|Pen and Ink Reflections||
I can trace my beginnings to a river. For once upon a time in England, in the difficult days of the depression just before World War Two, two men and a woman boarded a ferry across the Mersey – yes, just like the song! One of the men recognised the woman and introduced him to his friend, the other man. Every day as the three of them made their commute by ferry they would meet, and the woman and the second man grew closer. The second man went to war, but in 1942 he came home on leave and they were married. Then, or perhaps it was a different time of leave, the two of them went to the cinema, but the bombs fell as so often at that time. They sheltered under the great Liverpool St George’s Hall in the air raid shelter. But fearful of missing the last ferry across that river, they took a chance and raced to the shelter near the ferry terminal. That was the night the St George’s air raid shelter took a direct hit and all who had sheltered there were killed. Their need to catch the ferry saved the woman and the second man. In 1944 the woman gave birth to a baby – that child is my older sister. The river, and the ferry that crossed it brought my parents together, and without it, I would not be...
The contemporary mystic Andrew Harvey once wrote that ‘the things that ignore us save us in the end. Their presence awakens silence in us.’ I have been pondering this week whether this is what all wild places have in common, whether they be the Australian outback, other deserts, mountain places or wilderness forest. Regardless of the particularity of their wildness, wild places ignore us – in a healthy and health-giving way. In a wild place we cease, as human creations, to be at the centre of our own worldview and become aware of all that is beyond us. As the American Presbyterian theologian Belden C. Lane expresses it in his great work “The Solace of Fierce Landscapes: exploring desert and mountain spirituality”: 'There is an unaccountable solace that fierce landscapes offer to the soul. They heal, as well as mirror, the brokenness we find within.' When we find ourselves bereft of human company and resources, then we find ourselves in a place to let go of the demands of ego, the trivialities of our everyday lives, and to receive something of the incalculable and transforming presence of God...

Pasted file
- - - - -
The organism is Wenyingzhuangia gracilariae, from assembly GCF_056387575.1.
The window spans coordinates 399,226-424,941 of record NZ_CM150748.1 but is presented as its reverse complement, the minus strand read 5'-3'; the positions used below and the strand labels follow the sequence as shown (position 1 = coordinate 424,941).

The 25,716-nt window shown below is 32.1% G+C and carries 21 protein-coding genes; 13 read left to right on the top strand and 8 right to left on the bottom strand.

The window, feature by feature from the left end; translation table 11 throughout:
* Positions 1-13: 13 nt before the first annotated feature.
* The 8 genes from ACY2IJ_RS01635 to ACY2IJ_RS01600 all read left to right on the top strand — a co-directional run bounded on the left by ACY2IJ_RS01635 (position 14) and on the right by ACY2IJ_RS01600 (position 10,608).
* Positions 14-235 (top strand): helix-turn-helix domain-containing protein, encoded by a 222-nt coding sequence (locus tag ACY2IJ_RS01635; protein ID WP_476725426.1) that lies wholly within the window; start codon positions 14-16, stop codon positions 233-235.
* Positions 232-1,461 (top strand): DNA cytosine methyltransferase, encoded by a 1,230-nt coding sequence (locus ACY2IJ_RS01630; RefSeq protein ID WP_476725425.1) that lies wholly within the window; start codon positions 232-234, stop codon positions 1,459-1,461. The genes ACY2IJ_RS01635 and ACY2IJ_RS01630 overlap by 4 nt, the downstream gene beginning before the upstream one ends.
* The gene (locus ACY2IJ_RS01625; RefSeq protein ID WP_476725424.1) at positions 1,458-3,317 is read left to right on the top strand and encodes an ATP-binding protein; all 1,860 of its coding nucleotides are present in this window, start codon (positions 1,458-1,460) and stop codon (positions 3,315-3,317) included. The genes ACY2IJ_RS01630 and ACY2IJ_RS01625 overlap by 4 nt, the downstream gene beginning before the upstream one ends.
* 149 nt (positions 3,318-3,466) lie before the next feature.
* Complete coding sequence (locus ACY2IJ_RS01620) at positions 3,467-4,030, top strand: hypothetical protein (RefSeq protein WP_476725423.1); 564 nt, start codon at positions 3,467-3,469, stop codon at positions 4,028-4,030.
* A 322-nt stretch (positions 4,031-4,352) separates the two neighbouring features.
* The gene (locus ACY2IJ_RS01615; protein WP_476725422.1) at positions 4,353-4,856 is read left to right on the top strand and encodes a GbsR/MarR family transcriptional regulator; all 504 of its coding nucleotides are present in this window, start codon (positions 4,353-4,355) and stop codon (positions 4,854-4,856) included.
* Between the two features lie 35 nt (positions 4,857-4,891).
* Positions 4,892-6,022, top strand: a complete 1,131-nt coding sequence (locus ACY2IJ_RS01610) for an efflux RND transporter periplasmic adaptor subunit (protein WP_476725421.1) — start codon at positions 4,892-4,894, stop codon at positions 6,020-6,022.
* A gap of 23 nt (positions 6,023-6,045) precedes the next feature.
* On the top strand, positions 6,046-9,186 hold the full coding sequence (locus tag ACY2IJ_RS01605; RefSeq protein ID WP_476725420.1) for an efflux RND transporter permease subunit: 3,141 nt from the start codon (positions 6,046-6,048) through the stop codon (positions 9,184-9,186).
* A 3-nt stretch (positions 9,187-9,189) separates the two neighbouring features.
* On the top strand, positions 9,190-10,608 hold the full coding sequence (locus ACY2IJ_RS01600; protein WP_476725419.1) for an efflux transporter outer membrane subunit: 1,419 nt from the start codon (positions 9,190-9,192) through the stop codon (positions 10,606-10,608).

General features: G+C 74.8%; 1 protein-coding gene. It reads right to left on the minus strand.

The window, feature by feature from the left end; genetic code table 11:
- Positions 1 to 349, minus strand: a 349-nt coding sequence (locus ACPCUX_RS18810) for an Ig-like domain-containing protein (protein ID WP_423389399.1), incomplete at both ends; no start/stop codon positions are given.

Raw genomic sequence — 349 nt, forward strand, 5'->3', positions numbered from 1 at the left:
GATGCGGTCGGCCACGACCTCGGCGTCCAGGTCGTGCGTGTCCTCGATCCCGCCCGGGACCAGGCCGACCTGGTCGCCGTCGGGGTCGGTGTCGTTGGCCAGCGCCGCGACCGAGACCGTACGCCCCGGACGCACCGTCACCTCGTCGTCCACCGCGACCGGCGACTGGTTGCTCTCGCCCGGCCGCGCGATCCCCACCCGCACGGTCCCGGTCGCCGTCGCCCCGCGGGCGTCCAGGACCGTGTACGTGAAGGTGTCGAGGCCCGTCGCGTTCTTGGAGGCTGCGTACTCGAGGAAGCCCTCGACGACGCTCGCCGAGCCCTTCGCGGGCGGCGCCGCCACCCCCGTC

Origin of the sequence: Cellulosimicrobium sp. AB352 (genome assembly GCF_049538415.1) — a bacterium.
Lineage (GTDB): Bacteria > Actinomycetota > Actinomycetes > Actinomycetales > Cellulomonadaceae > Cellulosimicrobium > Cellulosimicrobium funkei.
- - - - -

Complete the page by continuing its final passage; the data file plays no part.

Taking up today’s Gospel (Luke 15.1-10), I want to speak about three things: queer sheep, the value of women’s coins, and rainbow repentance; about how queer sheep need revaluing; about how women’s coins challenge Church and world to rainbow repentance; and about how rainbow repentance involves renewing pride in queer sheep. Firstly though, let me speak of a cartoon highlighting these themes. For, like a good picture, an insightful cartoon can paint a thousand words…
What is God’s work on earth and how do we participate in it? These seem to me questions that arise from our reading today - a reading that begins with Jesus appearance to his disciples, and ends with Him sending them out as witnesses to the work of repentance and forgiveness that is to be proclaimed to all nations...
by Penny Jones for Advent 2 year B
It gave me great joy yesterday to see everything so green after the rain. I am sure we are all taking delight in the clean fresh scent and the signs of new life. It would not be too fanciful I think to say that our bit of the world has been ‘baptised’ over the last few days.
The great medieval Christian mystic Hildegaard of Bingen coined a particular word for such ‘greening ‘ of the earth. She called it ‘veriditas’, from the Latin word for green. For her it best described the first shoots of green leaves poking through the white snow after a long winter in her native Europe. It was the sign of new life. And so too for us, as rain restores life to our parched land we see fresh potential for life in the renewed greenness of our land.
When we think about baptism and the ministry of John the Baptist which we recall today, veriditas, the ‘greening’, is a good picture to have in our minds. It is a picture that works at many levels. It describes the ‘greening’ of the outer world, the created order on which we rely for daily life. It describes the ‘greening’ of our inner world, the work of God in our individual souls. And it describes as well the transformative work of the Holy Spirit within our society and wider political systems...